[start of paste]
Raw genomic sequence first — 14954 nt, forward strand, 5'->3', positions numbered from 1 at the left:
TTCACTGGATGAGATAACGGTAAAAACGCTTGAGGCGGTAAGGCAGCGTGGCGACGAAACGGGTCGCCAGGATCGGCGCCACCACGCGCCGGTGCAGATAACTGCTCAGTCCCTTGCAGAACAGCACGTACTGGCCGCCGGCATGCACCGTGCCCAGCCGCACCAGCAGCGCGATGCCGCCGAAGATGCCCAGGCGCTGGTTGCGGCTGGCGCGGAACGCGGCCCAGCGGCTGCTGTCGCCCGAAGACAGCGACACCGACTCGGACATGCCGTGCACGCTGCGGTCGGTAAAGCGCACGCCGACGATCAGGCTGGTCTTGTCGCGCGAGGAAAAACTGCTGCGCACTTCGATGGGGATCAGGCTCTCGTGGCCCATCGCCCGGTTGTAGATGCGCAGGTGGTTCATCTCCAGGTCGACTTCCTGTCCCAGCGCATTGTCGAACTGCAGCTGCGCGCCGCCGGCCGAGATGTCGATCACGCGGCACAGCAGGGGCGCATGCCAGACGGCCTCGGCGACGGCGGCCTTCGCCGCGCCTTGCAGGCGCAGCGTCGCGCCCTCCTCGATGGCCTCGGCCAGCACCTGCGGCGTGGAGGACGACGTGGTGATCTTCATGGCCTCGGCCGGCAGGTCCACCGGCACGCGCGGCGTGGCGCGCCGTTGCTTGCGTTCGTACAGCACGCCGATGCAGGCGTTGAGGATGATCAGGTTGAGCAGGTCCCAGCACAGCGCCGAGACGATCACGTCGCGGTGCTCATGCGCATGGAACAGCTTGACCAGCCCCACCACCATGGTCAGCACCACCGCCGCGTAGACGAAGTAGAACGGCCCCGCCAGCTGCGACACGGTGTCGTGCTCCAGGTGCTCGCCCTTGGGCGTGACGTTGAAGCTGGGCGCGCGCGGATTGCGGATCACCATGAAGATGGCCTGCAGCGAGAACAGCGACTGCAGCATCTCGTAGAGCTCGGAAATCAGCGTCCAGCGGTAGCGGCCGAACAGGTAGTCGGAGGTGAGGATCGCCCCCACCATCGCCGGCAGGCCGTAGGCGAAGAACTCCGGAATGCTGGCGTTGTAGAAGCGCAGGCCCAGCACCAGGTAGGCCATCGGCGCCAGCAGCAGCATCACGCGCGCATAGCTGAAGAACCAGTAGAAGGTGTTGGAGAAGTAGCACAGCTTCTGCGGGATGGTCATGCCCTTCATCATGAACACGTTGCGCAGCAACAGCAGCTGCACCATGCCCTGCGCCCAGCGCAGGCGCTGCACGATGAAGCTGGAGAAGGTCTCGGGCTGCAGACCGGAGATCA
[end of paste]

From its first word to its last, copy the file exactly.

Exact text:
Raw genomic sequence first — 14954 nt, forward strand, 5'->3', positions numbered from 1 at the left:
TTCACTGGATGAGATAACGGTAAAAACGCTTGAGGCGGTAAGGCAGCGTGGCGACGAAACGGGTCGCCAGGATCGGCGCCACCACGCGCCGGTGCAGATAACTGCTCAGTCCCTTGCAGAACAGCACGTACTGGCCGCCGGCATGCACCGTGCCCAGCCGCACCAGCAGCGCGATGCCGCCGAAGATGCCCAGGCGCTGGTTGCGGCTGGCGCGGAACGCGGCCCAGCGGCTGCTGTCGCCCGAAGACAGCGACACCGACTCGGACATGCCGTGCACGCTGCGGTCGGTAAAGCGCACGCCGACGATCAGGCTGGTCTTGTCGCGCGAGGAAAAACTGCTGCGCACTTCGATGGGGATCAGGCTCTCGTGGCCCATCGCCCGGTTGTAGATGCGCAGGTGGTTCATCTCCAGGTCGACTTCCTGTCCCAGCGCATTGTCGAACTGCAGCTGCGCGCCGCCGGCCGAGATGTCGATCACGCGGCACAGCAGGGGCGCATGCCAGACGGCCTCGGCGACGGCGGCCTTCGCCGCGCCTTGCAGGCGCAGCGTCGCGCCCTCCTCGATGGCCTCGGCCAGCACCTGCGGCGTGGAGGACGACGTGGTGATCTTCATGGCCTCGGCCGGCAGGTCCACCGGCACGCGCGGCGTGGCGCGCCGTTGCTTGCGTTCGTACAGCACGCCGATGCAGGCGTTGAGGATGATCAGGTTGAGCAGGTCCCAGCACAGCGCCGAGACGATCACGTCGCGGTGCTCATGCGCATGGAACAGCTTGACCAGCCCCACCACCATGGTCAGCACCACCGCCGCGTAGACGAAGTAGAACGGCCCCGCCAGCTGCGACACGGTGTCGTGCTCCAGGTGCTCGCCCTTGGGCGTGACGTTGAAGCTGGGCGCGCGCGGATTGCGGATCACCATGAAGATGGCCTGCAGCGAGAACAGCGACTGCAGCATCTCGTAGAGCTCGGAAATCAGCGTCCAGCGGTAGCGGCCGAACAGGTAGTCGGAGGTGAGGATCGCCCCCACCATCGCCGGCAGGCCGTAGGCGAAGAACTCCGGAATGCTGGCGTTGTAGAAGCGCAGGCCCAGCACCAGGTAGGCCATCGGCGCCAGCAGCAGCATCACGCGCGCATAGCTGAAGAACCAGTAGAAGGTGTTGGAGAAGTAGCACAGCTTCTGCGGGATGGTCATGCCCTTCATCATGAACACGTTGCGCAGCAACAGCAGCTGCACCATGCCCTGCGCCCAGCGCAGGCGCTGCACGATGAAGCTGGAGAAGGTCTCGGGCTGCAGACCGGAGATCA